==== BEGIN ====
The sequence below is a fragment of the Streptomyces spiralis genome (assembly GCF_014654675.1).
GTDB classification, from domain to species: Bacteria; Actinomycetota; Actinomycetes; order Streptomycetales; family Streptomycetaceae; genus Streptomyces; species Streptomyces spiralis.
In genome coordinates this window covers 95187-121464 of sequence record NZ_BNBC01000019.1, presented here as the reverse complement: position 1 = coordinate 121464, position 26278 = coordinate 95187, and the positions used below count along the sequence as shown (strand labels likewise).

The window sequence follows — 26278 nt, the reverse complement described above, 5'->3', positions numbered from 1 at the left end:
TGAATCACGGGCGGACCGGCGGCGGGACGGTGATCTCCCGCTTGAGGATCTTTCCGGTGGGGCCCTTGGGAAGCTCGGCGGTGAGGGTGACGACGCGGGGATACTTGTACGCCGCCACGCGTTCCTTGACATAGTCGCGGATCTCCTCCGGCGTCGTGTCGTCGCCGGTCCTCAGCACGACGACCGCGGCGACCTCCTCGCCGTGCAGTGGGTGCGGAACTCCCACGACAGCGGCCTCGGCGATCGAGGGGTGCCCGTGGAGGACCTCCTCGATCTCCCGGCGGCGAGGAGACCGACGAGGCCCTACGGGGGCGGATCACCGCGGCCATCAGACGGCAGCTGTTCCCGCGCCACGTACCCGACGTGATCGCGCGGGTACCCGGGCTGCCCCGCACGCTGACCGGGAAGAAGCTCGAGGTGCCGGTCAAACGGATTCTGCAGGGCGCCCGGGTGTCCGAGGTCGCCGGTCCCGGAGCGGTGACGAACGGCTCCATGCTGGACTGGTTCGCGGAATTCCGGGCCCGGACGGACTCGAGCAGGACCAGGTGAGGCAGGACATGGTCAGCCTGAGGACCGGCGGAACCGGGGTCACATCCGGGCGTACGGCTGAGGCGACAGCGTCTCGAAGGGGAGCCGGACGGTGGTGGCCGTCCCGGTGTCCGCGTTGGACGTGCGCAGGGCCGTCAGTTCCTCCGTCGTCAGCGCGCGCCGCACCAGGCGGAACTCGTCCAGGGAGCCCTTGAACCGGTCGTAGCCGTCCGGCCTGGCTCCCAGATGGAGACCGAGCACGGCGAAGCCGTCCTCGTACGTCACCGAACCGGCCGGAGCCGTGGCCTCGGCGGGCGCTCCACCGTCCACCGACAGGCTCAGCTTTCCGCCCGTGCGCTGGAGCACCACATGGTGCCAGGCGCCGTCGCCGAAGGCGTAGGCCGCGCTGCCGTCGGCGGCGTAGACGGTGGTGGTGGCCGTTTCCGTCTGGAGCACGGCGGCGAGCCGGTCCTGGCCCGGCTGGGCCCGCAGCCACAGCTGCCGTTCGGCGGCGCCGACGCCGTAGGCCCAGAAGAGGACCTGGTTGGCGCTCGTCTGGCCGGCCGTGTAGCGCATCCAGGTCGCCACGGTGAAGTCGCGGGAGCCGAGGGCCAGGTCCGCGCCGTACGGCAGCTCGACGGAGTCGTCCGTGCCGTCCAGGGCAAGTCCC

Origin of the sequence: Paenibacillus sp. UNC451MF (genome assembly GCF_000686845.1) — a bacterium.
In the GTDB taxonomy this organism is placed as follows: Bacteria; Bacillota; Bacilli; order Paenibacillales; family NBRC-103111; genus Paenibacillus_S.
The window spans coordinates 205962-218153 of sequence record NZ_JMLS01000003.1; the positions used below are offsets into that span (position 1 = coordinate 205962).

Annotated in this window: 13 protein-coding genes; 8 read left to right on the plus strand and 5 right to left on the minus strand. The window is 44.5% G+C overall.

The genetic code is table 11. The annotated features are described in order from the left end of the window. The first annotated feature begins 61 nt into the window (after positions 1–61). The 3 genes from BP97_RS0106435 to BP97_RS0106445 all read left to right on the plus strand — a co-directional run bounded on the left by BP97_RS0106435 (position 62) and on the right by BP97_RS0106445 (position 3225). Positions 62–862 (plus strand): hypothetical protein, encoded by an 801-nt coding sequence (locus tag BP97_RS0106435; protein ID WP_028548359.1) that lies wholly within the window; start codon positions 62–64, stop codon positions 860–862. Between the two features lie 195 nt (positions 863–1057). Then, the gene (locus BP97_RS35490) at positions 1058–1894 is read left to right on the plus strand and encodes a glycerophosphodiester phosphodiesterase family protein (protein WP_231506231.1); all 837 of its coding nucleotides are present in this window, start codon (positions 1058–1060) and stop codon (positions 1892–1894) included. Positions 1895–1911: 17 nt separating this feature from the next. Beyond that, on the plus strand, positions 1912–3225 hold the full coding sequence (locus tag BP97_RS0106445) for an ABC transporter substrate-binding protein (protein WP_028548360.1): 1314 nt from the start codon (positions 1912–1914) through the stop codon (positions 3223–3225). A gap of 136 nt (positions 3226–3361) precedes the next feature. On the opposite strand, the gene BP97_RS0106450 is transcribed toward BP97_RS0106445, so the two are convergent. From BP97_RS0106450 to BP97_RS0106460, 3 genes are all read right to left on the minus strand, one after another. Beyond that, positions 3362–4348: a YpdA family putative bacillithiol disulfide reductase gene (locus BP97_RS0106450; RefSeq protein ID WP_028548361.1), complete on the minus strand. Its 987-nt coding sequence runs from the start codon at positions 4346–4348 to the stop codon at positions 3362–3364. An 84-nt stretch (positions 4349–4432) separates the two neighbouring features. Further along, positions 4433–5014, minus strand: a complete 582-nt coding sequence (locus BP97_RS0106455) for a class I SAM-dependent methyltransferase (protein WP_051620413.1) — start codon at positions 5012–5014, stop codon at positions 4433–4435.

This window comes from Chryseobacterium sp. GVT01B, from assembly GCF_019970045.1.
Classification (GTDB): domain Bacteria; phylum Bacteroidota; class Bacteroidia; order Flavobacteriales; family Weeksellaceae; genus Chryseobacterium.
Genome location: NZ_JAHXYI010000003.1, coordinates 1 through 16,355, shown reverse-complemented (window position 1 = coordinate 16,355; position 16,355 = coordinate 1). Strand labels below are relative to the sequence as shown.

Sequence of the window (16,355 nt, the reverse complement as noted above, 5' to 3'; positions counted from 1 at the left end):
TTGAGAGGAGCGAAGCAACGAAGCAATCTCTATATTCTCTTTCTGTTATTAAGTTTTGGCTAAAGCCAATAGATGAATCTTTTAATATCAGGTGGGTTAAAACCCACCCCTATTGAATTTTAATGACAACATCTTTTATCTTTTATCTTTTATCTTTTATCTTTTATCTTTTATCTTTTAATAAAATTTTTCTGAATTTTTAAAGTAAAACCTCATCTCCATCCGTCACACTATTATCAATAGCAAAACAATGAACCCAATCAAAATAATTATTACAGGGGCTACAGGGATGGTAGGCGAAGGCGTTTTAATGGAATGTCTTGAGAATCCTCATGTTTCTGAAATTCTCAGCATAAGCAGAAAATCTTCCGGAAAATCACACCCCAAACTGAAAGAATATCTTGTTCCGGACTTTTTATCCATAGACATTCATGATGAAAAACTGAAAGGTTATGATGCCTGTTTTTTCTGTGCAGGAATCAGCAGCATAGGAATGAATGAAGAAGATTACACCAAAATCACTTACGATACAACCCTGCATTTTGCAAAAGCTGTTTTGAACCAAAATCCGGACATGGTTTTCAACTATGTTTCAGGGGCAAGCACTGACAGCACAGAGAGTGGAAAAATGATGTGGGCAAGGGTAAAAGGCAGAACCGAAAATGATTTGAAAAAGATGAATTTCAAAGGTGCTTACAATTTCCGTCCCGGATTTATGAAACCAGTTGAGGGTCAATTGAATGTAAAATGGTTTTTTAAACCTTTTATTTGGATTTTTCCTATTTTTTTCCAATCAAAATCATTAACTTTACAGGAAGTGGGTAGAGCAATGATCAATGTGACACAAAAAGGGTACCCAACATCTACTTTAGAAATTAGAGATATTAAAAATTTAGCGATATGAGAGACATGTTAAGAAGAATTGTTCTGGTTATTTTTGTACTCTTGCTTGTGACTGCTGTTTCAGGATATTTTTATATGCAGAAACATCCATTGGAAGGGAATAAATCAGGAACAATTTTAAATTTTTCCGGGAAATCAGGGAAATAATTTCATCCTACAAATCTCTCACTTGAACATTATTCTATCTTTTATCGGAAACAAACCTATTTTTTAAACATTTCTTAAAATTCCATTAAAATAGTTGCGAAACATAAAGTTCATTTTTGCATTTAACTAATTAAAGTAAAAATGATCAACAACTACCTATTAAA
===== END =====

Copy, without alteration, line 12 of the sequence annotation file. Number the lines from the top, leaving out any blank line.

Classification (GTDB): domain Bacteria; phylum Bacteroidota; class Bacteroidia; order Flavobacteriales; family Weeksellaceae; genus Chryseobacterium.